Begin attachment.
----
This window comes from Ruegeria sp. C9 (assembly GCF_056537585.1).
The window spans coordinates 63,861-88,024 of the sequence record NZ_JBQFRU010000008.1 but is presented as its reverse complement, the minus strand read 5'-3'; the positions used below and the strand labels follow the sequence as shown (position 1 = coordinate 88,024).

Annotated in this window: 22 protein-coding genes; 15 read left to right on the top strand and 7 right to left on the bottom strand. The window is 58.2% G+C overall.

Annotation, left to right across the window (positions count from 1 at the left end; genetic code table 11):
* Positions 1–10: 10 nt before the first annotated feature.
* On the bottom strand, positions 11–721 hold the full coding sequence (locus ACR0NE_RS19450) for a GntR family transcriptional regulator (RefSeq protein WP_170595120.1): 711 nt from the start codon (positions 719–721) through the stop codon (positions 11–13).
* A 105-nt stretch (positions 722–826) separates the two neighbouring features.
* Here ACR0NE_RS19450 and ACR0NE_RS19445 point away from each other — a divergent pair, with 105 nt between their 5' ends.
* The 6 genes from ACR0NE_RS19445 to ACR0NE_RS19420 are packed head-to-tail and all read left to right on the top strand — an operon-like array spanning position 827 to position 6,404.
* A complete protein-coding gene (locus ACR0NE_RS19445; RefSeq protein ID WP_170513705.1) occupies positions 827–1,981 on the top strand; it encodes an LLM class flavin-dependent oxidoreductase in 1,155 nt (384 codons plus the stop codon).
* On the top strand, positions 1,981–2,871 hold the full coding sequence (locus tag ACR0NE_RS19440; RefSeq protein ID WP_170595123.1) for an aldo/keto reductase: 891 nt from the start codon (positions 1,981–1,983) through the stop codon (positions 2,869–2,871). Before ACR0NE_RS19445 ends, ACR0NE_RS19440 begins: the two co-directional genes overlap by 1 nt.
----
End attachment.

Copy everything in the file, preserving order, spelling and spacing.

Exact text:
This window comes from Ruegeria sp. C9 (assembly GCF_056537585.1).
The window spans coordinates 63,861-88,024 of the sequence record NZ_JBQFRU010000008.1 but is presented as its reverse complement, the minus strand read 5'-3'; the positions used below and the strand labels follow the sequence as shown (position 1 = coordinate 88,024).

Annotated in this window: 22 protein-coding genes; 15 read left to right on the top strand and 7 right to left on the bottom strand. The window is 58.2% G+C overall.

Annotation, left to right across the window (positions count from 1 at the left end; genetic code table 11):
* Positions 1–10: 10 nt before the first annotated feature.
* On the bottom strand, positions 11–721 hold the full coding sequence (locus ACR0NE_RS19450) for a GntR family transcriptional regulator (RefSeq protein WP_170595120.1): 711 nt from the start codon (positions 719–721) through the stop codon (positions 11–13).
* A 105-nt stretch (positions 722–826) separates the two neighbouring features.
* Here ACR0NE_RS19450 and ACR0NE_RS19445 point away from each other — a divergent pair, with 105 nt between their 5' ends.
* The 6 genes from ACR0NE_RS19445 to ACR0NE_RS19420 are packed head-to-tail and all read left to right on the top strand — an operon-like array spanning position 827 to position 6,404.
* A complete protein-coding gene (locus ACR0NE_RS19445; RefSeq protein ID WP_170513705.1) occupies positions 827–1,981 on the top strand; it encodes an LLM class flavin-dependent oxidoreductase in 1,155 nt (384 codons plus the stop codon).
* On the top strand, positions 1,981–2,871 hold the full coding sequence (locus tag ACR0NE_RS19440; RefSeq protein ID WP_170595123.1) for an aldo/keto reductase: 891 nt from the start codon (positions 1,981–1,983) through the stop codon (positions 2,869–2,871). Before ACR0NE_RS19445 ends, ACR0NE_RS19440 begins: the two co-directional genes overlap by 1 nt.